The starting material for virtually all pharmaceuticals and biologics is a synthetic or chemical. Human plasma-derived therapies are one of the few exceptions. A number of fragile proteins can be extracted from human plasma. Indeed, no other single starting material can be utilized for producing such a diverse range of therapies as is possible from human plasma.
The albumin, clotting factors, immunoglobulins, and alpha-1 proteinase inhibitors that are fractionated from whole plasma are used to treat a wide spectrum of genetic, chronic, and rare diseases and conditions such as hemophilia, primary immunodeficiencies, burns, and shock.
In order to produce plasma-derived therapies, plasma is typically first pooled from thousands of donors, purified using the fractionation process, and then treated by heat or with chemicals to inactivate viruses such as HIV and hepatitis. Fractionation of the plasma involves exploiting natural properties of the various proteins in such a way that they become insoluble in the plasma fluid. This method yields five major fractions that can be extracted and processed to inactivate blood-borne agents and produce specific products.
The first large-scale method for fractionation using ethanol was developed by Edward J. Cohn and his team during World War II, their goal being to extract albumin to be used as a replacement for whole plasma given to wounded soldiers.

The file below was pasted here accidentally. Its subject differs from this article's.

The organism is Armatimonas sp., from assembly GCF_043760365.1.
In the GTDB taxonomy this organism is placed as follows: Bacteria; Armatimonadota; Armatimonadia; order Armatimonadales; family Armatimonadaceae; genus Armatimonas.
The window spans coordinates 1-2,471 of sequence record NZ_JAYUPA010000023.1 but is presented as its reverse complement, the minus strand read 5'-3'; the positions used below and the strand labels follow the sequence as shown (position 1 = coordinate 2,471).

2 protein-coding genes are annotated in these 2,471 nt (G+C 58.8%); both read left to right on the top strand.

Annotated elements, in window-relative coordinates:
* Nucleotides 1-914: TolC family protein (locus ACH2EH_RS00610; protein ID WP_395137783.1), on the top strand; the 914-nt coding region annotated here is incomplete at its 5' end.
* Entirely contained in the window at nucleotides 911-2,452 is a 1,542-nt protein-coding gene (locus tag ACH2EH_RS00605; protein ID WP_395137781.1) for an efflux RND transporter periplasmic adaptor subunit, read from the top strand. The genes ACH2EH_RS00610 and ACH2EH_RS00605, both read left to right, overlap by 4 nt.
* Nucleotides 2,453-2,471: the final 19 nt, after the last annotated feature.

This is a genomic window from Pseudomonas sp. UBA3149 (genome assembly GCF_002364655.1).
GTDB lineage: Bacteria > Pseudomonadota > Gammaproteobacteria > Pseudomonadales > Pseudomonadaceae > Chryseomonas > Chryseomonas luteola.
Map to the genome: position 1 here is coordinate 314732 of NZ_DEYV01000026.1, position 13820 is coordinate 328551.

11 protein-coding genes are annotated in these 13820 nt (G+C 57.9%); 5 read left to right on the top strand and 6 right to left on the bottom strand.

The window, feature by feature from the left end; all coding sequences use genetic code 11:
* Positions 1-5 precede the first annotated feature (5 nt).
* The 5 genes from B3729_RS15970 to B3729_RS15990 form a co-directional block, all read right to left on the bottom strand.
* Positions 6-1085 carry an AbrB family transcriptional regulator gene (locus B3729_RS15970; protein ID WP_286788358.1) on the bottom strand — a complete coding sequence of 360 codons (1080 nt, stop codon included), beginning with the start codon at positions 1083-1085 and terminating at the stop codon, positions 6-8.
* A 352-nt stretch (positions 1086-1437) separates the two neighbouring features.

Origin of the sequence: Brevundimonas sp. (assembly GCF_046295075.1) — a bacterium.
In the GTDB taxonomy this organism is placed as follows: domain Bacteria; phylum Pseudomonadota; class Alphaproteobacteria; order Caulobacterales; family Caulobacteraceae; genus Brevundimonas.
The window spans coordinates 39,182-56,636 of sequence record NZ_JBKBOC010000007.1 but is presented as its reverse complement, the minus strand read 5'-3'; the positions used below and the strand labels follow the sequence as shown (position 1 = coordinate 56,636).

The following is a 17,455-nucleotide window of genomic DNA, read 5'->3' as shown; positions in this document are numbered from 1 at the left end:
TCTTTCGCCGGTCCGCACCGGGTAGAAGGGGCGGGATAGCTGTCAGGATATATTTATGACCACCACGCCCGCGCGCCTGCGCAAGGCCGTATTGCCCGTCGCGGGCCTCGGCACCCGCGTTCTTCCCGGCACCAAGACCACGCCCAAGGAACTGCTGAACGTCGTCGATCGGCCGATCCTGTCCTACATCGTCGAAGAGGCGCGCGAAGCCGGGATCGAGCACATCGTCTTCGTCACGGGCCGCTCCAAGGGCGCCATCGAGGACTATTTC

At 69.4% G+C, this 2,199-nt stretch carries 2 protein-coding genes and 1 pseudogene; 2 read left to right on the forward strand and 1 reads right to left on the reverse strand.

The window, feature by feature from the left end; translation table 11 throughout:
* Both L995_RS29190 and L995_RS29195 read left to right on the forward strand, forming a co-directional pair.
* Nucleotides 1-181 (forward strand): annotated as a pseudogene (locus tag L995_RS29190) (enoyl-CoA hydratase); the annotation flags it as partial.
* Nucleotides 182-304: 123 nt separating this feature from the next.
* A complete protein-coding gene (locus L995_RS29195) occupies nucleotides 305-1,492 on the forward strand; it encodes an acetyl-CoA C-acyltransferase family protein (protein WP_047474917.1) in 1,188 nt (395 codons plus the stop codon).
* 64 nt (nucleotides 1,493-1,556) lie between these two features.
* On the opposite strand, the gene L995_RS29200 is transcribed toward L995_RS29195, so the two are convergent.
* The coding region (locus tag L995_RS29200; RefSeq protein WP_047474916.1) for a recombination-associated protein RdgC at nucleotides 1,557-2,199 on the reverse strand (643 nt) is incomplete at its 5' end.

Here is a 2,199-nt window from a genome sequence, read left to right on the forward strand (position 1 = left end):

The success of the process and efficacy of the albumin and other fractions led to many variations of the Cohn process being developed to elicit a greater quantity of purer proteins (a typical basic fractionation scheme is shown in Figure 1). Although common manufacturing steps exist across fractionators, there are no standardized processes for manufacturing the therapies, and each fractionator has adopted its own methodology in order to maximize the yield, purity, safety, and efficacy of its products.
Whatever the recipe, plasma fractionation is a complex process that is unique to plasma-derived therapies. To precipitate the various proteins, ethanol concentration, protein concentration, temperature, pH, and ionic strength are all modified at various stages. Despite its age, obtaining therapies by cold ethanol plasma fractionation is today by far the largest segment in the global therapeutic protein industry. Gel filtration, ion-exchange chromatography, and affinity absorption are more precise protein-purification methods, but these are laboratory procedures that do not easily scale up to meet the financial requirements of pharmaceutical companies.
Variations on five parameters are used to regulate the plasma-alcohol pool in order to affect the solubility of the proteins:
- ethanol concentration ranging from 8% to 40%
- temperature from -3° to -5°C
- protein concentration from 5.1% to 0.8%
- pH level from 4.8 to 7.2
- ionic strength ranging from 0.14 to 0.09
Processing is usually by batchwise treatment of the solution in stirred tanks (although a continuous flow fractionation method exists, most producers have abandoned it) and once all the fractions have been precipitated, the ethanol is removed and reused.
As mentioned previously, pH is one of the critical parameters for efficient fractionation. Although pH can be monitored using grab samples, this is a time-consuming method for technicians and can also lead to a delay in the detection of an incorrect pH level, which could ultimately affect yield, quality, or both. Off-line sampling also carries a risk of contamination.